The effect of histone variants on the nucleosome structure and dynamics is one of the major challenges in structural studies. However, even canonical histones vary between species. Most of the nucleosomes contain human and model organisms histones: Homo sapiens (219 structures), Xenopus laevis (172), Saccharomyces cerevisiae (12), Drosophila melanogaster (8), Mus musculus (7). But there are structures of nucleosomes with histones of methylotrophic yeast Komagataella pastoris which are used for protein production (PDB ID: 7WLR) (Fukushima et al., 2022), nucleosome of pathogenic unicellular eukaryotic parasite Giardia lamblia (PDB ID: 7D69) (Sato et al., 2021) and human nucleosome with incorporation of protozoan parasite Leishmania histone H3 (PDB ID: 6KXV) (Dacher et al., 2019). The first studies of archaea histones date to 1990 (Sandman et al., 1990), however the structure of histone-based archaeal chromatin was resolved only recently. There is only one structure of archaeal so-called “hypernucleosomes” from Methanothermus fervidus (PDB ID: 5T5K) (Mattiroli et al., 2017), where DNA is wrapped around an “endless” histone-protein core. Interestingly, several viruses encode their own histones, while other typo viruses can even incorporate host eukaryotic histones into their nucleosomes. The first examples of viral nucleosomes of Marseilleviridae (giant viruses that infect amoebae) were resolved in 2021 (PDB IDs: 7LV8, 7LV9, 7N8N) (Liu et al., 2021a; Valencia-Sánchez et al., 2021). Marseilleviridae histones are present in doublets (H4 is fused to H3 and H2B is fused to H2A) and form particles similar to eukaryotic “canonical” nucleosomes, though less stable and contain only 120 bp of DNA.

Higher order chromatin structures

The linker histone H1 binds to the nucleosome near the DNA entry-exit point, thus forming a chromatosome. Currently, there are 33 structures containing linker histone, predominantly human H1.4 variant (20 structures). Also, nucleosome structures contain human H1.0 and H1.10 variants, chicken H.5 and one structure from Xenopus with H1.0 and H1.8. Variants scH1, TS H1.6, TS H1.7, TS H1.9 are not present in structure databases now (Figure 1C).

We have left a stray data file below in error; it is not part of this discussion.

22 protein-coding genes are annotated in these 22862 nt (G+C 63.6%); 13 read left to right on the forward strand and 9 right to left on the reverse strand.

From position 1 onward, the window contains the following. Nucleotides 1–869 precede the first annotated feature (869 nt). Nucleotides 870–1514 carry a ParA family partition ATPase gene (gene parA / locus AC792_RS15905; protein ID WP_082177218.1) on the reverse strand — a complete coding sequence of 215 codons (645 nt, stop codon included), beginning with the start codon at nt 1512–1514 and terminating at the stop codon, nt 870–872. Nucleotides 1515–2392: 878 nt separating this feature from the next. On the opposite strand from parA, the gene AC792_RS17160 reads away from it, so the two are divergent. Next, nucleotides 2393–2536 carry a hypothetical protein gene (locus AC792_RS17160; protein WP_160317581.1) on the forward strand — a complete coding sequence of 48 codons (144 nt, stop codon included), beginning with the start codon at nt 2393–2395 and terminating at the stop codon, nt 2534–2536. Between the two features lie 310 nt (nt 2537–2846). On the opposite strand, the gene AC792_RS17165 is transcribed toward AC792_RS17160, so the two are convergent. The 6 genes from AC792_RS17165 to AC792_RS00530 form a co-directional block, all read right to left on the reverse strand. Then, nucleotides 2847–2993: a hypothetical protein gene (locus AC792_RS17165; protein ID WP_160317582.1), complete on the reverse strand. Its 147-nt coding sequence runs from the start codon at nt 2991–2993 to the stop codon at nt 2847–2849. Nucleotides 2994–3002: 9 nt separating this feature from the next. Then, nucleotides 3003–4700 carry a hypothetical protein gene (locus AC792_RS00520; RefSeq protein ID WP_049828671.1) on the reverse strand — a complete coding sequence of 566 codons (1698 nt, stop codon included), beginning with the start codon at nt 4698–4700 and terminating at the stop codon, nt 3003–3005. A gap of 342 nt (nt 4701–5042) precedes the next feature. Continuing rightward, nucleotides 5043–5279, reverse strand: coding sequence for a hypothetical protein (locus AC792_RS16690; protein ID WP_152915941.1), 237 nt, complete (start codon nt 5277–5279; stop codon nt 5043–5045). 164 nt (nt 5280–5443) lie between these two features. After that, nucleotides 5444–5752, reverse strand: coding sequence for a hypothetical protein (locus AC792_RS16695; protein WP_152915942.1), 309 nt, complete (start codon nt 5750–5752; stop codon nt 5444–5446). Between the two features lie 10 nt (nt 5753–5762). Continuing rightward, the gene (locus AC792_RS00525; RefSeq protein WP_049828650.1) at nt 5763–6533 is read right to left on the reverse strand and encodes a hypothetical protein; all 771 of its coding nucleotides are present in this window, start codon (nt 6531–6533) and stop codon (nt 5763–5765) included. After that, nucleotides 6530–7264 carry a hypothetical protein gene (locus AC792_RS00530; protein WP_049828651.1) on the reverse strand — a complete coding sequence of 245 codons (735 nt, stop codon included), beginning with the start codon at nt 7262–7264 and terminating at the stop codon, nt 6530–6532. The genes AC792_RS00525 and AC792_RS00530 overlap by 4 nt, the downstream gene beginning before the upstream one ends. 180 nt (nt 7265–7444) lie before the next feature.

The geometry of nucleosome fibers changes in the presence of linker histone (Routh et al., 2008). The PDB contains 24 models containing parts of such fibers, both with and without a linker histone. Here, we assessed the available models (bioassemblies) and counted nucleosomes located on continuous double-stranded DNA segments. The majority of supranucleosomal structures contain two nucleosomes (11 structures), 8 structures contain three nucleosomes and 5 structures contain four nucleosomes and one structure contain six nucleosomes (PDB ID: 6HKT). Even larger fibers containing 12 and 24 nucleosomes were studied (Song et al., 2014), unfortunately the models were not deposited to the PDB. The studies of larger fibers are of great importance, though much more complex due to high flexibility of their structure.

Nucleosome complexes

A plethora of different non-histone proteins interact with nucleosomes to regulate nuclear processes. It is important to study the mechanism of such interactions, as they provide an insight into the fundamental basis of genome regulation. There are 193 structures that contain NCPs in complex with other proteins. The first six structures were resolved by XRD in the period from 2006 to 2013. The interactors resolved in the first nucleosome complexes were relatively small peptides or proteins - a fragment of Kaposi’s sarcoma herpesvirus LANA protein (PDB ID: 1ZLA), regulator of chromosome condensation factor (RCC1, PDB ID: 3MVD), regulatory protein SIR3 (PDB IDs: 3TU4, 4JJN, 4KUD, 4LD9). Since 2016 the number of complexes has rapidly increased, most of them are obtained with cryoEM but have relatively low resolution (Supplementary Figure S1D). The years 2019 and 2020 were the most fruitful in terms of published nucleosome complexes - 60 and 38, respectively (versus 21 and 29 for single nucleosomes). Molecular weight of NCP interactors spans from 0.4 to 687 kDa with 53 kDa median. The heaviest complex is the histone acetyltransferase NuA4 complex, shown in Figure 2 (PDB ID: 7VVZ).